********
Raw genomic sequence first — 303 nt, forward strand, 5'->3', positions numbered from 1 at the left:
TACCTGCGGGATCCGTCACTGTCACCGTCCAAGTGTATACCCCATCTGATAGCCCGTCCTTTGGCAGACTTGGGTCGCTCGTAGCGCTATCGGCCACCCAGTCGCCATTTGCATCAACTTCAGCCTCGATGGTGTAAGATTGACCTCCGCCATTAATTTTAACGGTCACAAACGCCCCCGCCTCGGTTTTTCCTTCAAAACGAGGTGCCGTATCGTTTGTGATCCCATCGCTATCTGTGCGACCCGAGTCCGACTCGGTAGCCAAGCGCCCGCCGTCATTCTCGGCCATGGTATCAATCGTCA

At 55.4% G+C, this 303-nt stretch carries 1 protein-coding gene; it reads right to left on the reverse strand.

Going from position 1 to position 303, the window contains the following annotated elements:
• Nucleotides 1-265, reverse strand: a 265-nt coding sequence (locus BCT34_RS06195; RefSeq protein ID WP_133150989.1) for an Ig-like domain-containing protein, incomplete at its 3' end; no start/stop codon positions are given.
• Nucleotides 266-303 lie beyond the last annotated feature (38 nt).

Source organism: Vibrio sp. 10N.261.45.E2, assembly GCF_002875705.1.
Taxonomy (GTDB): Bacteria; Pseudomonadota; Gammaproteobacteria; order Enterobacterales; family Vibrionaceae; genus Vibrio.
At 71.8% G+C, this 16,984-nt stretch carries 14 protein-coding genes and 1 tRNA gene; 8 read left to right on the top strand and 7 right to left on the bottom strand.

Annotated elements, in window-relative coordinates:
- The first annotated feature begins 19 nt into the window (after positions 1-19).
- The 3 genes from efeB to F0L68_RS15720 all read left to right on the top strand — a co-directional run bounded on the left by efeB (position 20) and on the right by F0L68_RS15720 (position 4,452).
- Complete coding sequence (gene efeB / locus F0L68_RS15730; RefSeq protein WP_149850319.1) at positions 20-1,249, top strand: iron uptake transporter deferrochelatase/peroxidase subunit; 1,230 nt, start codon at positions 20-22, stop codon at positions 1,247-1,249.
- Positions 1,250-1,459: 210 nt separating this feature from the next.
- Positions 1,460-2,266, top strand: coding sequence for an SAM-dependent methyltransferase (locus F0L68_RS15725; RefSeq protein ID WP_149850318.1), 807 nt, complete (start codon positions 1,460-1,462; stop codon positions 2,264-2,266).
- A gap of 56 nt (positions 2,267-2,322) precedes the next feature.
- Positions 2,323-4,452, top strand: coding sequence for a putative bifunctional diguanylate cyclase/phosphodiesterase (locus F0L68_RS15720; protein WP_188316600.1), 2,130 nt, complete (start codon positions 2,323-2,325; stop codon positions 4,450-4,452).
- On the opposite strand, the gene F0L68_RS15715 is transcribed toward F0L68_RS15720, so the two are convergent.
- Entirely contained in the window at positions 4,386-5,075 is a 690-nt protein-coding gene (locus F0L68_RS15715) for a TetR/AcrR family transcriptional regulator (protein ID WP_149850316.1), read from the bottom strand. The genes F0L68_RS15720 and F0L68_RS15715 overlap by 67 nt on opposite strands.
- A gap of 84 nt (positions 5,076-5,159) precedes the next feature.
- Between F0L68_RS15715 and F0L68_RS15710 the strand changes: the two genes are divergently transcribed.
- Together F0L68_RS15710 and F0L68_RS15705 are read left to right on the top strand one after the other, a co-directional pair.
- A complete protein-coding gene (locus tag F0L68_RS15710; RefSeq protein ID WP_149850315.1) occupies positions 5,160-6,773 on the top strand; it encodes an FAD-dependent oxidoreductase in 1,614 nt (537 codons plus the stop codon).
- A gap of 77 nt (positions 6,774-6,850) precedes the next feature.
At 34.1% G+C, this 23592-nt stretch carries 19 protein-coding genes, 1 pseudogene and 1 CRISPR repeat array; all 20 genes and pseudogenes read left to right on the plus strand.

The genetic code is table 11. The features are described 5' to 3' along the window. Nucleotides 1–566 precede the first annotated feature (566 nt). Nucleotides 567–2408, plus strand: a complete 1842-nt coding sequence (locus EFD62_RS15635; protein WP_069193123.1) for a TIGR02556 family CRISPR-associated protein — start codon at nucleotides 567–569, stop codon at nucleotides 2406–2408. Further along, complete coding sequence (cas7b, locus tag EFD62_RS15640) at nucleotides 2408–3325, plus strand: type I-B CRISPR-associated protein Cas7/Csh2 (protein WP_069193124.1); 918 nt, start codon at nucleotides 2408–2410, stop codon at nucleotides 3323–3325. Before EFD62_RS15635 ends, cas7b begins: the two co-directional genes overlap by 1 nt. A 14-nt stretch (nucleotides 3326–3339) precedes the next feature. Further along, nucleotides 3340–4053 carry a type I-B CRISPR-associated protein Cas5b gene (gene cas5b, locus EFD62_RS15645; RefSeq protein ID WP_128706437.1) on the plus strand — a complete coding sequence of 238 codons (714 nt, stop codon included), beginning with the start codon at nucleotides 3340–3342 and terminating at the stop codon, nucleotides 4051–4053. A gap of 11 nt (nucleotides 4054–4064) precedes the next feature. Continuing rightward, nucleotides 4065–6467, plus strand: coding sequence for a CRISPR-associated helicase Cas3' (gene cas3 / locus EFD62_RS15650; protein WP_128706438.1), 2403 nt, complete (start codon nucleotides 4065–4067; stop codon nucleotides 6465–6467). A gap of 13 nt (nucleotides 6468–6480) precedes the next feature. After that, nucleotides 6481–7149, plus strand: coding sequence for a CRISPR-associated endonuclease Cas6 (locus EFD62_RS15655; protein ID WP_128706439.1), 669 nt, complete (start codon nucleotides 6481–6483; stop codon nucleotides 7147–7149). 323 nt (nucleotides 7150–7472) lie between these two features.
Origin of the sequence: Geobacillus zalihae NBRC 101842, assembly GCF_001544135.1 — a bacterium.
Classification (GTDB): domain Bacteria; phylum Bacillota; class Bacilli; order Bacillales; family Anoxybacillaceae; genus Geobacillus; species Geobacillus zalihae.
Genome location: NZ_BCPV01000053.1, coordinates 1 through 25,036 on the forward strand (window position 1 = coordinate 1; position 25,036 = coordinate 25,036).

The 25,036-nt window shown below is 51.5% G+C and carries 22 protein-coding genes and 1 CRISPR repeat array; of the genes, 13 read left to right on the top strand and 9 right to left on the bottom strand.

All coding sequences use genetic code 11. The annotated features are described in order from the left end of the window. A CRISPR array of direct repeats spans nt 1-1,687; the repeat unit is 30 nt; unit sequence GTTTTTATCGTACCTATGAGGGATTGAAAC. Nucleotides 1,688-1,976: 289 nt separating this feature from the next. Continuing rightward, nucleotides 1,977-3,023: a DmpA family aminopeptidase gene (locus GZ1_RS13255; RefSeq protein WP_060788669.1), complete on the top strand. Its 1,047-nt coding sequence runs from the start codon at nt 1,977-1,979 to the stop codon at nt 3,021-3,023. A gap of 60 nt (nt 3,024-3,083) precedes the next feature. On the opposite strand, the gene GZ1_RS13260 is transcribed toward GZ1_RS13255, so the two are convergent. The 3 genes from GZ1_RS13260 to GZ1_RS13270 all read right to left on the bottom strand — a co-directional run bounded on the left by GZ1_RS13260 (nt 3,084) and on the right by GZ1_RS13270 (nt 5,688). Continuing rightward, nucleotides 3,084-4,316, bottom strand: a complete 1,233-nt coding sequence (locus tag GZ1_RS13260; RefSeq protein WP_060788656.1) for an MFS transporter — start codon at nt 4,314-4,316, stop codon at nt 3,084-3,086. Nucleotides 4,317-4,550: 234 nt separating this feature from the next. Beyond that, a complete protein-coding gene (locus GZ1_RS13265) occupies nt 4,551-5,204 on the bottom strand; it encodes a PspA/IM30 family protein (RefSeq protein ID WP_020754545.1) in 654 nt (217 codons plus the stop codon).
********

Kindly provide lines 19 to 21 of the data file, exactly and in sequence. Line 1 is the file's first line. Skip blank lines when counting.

- Entirely contained in the window at positions 4,386-5,075 is a 690-nt protein-coding gene (locus F0L68_RS15715) for a TetR/AcrR family transcriptional regulator (protein ID WP_149850316.1), read from the bottom strand. The genes F0L68_RS15720 and F0L68_RS15715 overlap by 67 nt on opposite strands.
- A gap of 84 nt (positions 5,076-5,159) precedes the next feature.
- Between F0L68_RS15715 and F0L68_RS15710 the strand changes: the two genes are divergently transcribed.